Finally, as can be appreciated by one in the art, the present invention also comprises a method for forming and using the clarifier described herein.
The objects, features and advantages of the present invention will be apparent from the following detailed descriptions of the various aspects of the invention in conjunction with reference to the following drawings, where:
The following description is presented to enable one of ordinary skill in the art to make and use the invention and to incorporate it in the context of particular applications. Various modifications, as well as a variety of uses in different applications will be readily apparent to those skilled in the art, and the general principles defined herein may be applied to a wide range of embodiments. Thus, the present invention is not intended to be limited to the embodiments presented, but is to be accorded the widest scope consistent with the principles and novel features disclosed herein.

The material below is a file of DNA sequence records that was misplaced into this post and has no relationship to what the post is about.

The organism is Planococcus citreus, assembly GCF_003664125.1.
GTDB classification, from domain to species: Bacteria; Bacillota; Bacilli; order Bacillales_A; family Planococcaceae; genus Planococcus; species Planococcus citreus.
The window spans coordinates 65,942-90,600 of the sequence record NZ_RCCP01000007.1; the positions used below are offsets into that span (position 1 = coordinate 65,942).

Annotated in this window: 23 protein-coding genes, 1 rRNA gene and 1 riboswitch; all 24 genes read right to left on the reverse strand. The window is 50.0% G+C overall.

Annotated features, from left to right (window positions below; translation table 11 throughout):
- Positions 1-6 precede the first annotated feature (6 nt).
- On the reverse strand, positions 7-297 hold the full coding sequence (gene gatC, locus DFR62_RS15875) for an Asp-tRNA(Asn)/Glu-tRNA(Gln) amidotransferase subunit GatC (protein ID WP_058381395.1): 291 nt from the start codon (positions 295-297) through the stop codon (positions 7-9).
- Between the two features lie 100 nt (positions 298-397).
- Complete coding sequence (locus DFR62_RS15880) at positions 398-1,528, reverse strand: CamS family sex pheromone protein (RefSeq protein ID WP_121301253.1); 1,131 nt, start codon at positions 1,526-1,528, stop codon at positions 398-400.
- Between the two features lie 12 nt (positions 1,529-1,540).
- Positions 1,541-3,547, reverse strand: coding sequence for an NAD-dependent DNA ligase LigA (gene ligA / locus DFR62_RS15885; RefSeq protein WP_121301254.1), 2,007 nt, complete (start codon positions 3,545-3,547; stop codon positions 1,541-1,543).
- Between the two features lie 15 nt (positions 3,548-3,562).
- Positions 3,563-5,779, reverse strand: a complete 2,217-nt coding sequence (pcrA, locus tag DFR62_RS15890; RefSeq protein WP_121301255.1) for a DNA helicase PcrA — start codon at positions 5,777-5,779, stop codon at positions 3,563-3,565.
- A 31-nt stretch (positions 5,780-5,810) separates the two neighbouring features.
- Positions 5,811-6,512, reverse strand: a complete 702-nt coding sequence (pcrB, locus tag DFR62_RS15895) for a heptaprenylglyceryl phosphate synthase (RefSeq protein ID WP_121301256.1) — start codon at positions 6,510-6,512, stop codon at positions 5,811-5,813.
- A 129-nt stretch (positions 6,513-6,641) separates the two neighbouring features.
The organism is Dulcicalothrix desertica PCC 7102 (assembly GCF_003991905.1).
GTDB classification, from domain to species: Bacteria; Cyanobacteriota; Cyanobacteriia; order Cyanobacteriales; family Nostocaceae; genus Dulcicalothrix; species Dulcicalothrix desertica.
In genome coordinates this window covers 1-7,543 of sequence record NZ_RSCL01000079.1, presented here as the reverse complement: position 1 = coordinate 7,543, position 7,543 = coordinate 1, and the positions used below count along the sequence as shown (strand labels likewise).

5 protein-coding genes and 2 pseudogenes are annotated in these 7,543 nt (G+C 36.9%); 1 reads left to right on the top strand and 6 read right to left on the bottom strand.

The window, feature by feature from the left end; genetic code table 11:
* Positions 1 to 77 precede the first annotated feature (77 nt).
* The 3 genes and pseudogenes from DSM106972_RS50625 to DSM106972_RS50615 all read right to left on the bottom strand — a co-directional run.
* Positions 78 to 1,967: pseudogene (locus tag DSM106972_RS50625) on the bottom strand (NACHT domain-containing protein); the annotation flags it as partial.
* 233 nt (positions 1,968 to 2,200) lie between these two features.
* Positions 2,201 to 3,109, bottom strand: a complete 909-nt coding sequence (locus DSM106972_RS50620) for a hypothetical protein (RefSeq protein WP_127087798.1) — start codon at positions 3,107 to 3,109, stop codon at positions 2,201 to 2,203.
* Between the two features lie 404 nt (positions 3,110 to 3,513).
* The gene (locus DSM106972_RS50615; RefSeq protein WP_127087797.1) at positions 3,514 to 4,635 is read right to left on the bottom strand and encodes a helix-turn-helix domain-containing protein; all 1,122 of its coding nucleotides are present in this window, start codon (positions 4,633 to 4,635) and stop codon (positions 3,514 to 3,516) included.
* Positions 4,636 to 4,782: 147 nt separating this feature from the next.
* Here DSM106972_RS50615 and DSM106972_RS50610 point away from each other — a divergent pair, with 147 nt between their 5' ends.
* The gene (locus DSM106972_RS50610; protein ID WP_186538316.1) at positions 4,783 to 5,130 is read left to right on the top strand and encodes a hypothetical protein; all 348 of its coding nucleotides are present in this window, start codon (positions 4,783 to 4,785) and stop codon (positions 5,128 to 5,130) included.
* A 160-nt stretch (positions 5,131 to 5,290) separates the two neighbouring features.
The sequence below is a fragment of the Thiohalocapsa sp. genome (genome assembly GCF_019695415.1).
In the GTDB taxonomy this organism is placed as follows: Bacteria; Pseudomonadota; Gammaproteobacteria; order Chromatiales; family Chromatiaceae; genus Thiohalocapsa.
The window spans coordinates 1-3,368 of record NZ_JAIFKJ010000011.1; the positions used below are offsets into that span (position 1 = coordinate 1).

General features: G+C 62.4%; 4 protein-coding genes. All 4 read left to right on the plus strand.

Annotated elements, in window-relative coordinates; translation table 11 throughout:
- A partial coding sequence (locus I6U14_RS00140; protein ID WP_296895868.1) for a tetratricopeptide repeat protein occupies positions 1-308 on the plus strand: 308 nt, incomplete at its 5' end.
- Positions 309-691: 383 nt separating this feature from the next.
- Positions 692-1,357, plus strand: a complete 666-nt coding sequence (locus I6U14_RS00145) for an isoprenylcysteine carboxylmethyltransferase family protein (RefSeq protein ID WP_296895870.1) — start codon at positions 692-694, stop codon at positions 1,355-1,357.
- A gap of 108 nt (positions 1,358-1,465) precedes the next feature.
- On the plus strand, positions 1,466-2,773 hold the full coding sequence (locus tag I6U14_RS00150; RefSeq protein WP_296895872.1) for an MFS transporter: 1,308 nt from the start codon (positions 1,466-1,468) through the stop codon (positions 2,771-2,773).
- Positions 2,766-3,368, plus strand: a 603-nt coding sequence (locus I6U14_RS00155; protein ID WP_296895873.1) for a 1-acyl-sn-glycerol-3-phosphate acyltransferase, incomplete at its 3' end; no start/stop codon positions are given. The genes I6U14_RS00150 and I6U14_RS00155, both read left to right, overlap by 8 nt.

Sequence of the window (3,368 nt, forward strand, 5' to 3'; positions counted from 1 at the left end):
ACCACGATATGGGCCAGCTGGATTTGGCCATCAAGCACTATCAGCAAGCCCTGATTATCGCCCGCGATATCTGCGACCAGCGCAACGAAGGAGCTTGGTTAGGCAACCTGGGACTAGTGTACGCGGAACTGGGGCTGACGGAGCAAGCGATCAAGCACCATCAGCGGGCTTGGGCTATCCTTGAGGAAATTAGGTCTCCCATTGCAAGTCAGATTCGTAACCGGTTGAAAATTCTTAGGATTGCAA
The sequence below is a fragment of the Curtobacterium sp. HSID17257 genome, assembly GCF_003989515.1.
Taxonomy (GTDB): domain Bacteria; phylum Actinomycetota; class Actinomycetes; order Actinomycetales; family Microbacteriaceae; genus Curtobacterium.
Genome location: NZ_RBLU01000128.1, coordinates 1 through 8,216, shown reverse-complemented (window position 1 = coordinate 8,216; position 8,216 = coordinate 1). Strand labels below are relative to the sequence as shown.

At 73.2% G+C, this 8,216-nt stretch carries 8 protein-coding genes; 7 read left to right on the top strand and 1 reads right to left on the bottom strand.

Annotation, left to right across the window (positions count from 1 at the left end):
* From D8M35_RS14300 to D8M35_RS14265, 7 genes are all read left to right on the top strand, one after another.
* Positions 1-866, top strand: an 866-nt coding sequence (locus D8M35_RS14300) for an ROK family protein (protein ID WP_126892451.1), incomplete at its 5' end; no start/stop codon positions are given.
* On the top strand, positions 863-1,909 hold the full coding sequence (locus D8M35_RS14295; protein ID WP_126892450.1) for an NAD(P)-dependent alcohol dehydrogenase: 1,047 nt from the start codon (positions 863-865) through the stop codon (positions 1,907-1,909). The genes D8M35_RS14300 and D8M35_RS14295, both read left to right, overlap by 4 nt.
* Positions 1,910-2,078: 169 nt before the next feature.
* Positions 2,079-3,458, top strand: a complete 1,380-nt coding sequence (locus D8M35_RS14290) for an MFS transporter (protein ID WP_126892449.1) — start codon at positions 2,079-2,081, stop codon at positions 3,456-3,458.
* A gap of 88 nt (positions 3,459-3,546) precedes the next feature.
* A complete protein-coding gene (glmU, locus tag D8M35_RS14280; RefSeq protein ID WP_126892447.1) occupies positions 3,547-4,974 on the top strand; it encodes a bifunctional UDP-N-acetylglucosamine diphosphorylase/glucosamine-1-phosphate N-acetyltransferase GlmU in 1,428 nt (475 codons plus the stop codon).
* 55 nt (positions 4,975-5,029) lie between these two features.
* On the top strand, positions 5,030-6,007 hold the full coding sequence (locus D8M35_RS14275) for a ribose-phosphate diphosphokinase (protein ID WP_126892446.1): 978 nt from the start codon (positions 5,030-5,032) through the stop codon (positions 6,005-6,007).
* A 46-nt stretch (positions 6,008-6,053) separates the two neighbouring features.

In the following detailed description, numerous specific details are set forth in order to provide a more thorough understanding of the present invention. However, it will be apparent to one skilled in the art that the present invention may be practiced without necessarily being limited to these specific details. In other instances, well-known structures and devices are shown in block diagram form, rather than in detail, in order to avoid obscuring the present invention.